Trump denies report that he still uses personal cell phone for calls

Trump denies report that he still uses personal cell phone for calls
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President TrumpDonald TrumpThe Hill's Morning Report - Presented by Facebook - White House, Dems play blame game over evictions The Memo: Left pins hopes on Nina Turner in Ohio after recent defeats Biden administration to keep Trump-era rule of turning away migrants during pandemic MORE on Friday denied a report that he still uses a personal cell phone to make calls, insisting that he relies solely on phones issued and approved by the government.

“Fake News @CNN is reporting that I am 'still using personal cell phone for calls despite repeated security warnings.' This is totally false information and reporting," Trump tweeted.

"I haven’t had a personal cell phone for years. Only use government approved and issued phones. Retract!” he added.

The tweet came in response to a CNN report Friday evening saying that Trump still uses his personal device to make calls in spite of warnings from staffers about the threat of foreign surveillance. The network cited "multiple officials" for its report.

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CNN reporter Zachary Cohen, one of the authors of the story, said in a tweet that the network stood by its reporting.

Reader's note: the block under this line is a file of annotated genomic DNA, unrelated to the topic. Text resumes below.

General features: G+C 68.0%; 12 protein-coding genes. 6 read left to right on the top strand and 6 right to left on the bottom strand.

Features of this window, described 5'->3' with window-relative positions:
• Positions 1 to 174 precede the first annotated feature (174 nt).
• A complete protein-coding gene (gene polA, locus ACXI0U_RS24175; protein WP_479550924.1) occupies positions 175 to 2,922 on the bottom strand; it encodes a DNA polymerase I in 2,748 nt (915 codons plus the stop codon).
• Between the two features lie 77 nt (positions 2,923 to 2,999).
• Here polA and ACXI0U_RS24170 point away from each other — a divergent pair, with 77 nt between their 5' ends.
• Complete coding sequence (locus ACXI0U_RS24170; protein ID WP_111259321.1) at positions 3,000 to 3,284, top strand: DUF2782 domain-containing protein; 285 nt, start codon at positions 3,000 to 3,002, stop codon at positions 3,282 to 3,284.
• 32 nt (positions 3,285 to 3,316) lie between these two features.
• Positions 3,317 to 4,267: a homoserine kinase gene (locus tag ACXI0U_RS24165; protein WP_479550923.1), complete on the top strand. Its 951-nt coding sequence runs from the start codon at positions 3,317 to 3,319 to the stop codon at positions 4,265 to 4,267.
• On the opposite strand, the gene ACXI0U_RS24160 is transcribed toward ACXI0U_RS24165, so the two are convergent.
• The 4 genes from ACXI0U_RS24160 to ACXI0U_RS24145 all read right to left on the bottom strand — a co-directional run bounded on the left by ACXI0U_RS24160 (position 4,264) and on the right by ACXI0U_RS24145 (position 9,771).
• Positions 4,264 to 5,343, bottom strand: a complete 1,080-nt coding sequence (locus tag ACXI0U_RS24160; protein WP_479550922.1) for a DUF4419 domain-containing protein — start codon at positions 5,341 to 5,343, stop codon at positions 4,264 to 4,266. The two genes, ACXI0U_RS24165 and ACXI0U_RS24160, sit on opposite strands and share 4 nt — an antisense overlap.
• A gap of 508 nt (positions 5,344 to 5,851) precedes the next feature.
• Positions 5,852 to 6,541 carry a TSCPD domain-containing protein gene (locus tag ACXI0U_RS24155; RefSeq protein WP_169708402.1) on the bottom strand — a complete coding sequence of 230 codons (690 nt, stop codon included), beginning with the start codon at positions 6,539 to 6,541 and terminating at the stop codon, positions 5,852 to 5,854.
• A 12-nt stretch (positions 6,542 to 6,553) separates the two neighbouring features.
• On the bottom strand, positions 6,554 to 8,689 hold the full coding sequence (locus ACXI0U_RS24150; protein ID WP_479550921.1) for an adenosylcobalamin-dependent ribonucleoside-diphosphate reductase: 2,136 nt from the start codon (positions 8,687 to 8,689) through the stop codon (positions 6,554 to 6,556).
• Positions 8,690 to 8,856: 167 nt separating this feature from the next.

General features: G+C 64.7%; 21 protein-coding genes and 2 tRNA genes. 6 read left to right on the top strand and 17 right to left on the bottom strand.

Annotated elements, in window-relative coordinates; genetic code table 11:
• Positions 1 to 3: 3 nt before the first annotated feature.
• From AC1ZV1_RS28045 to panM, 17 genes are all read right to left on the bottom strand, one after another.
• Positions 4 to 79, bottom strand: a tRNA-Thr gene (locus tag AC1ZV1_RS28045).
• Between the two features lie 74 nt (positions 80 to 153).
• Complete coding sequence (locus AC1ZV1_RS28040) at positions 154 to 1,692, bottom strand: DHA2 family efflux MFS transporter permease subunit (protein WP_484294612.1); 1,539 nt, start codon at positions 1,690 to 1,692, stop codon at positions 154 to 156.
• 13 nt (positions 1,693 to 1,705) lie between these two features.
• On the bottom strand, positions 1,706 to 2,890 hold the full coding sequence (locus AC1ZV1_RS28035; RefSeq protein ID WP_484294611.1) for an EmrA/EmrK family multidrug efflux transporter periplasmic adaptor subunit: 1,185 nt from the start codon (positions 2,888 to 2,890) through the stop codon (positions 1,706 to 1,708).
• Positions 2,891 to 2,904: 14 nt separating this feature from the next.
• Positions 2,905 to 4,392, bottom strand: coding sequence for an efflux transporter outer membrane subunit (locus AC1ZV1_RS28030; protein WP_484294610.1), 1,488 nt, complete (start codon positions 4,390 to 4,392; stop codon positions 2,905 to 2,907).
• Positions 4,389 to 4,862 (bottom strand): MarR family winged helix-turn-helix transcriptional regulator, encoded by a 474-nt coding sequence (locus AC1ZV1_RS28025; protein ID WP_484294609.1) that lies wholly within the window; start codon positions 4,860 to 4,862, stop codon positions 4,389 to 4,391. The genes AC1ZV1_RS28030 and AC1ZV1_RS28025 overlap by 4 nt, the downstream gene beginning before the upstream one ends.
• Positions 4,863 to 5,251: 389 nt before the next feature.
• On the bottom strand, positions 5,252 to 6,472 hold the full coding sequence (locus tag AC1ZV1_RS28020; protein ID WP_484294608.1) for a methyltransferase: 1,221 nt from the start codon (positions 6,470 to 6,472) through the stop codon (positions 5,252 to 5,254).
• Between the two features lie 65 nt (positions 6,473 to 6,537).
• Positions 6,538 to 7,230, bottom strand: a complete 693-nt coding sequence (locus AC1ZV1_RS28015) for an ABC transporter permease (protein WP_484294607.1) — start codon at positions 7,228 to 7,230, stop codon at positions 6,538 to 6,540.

The report comes after witnesses in the House impeachment inquiry testified that top administration officials did not follow protocol to protect phone conversations — including discussions with Trump — from foreign interception.

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The House Intelligence panel also released a slate of phone records showing communications between Trump's personal attorney Rudy GiulianiRudy GiulianiGiuliani rips Ukraine investigation: 'I committed no crime' Capitol insurrection hearing exposes Trumpworld delusions DOJ declines to back Mo Brooks's defense against Swalwell's riot lawsuit MORE; Ukrainian American businessman Lev Parnas; the Intelligence Committee's ranking member Rep. Devin NunesDevin Gerald NunesSunday shows preview: Bipartisan infrastructure talks drag on; Democrats plow ahead with Jan. 6 probe Lawmakers spend more on personal security in wake of insurrection Tucker Carlson claims NSA leaked private emails to journalists MORE (R-Calif.); conservative columnist John Solomon, formerly of The Hill; and the White House's budget office.

The records do not explicitly name Trump, though Intelligence Committee Chairman Adam SchiffAdam Bennett SchiffA new kind of hero? Last week's emotional TV may be a sign Officers offer harrowing accounts at first Jan. 6 committee hearing Live coverage: House panel holds first hearing on Jan. 6 probe MORE (D-Calif.) said investigators are looking into an "unidentified" number designated simply as "-1" in the logs, saying it could be associated with the president.

Congress’s ability to subpoena the phone records indicate that the calls were likely not made on a secure line and not made using an app that encrypts phone conversations, CNN noted.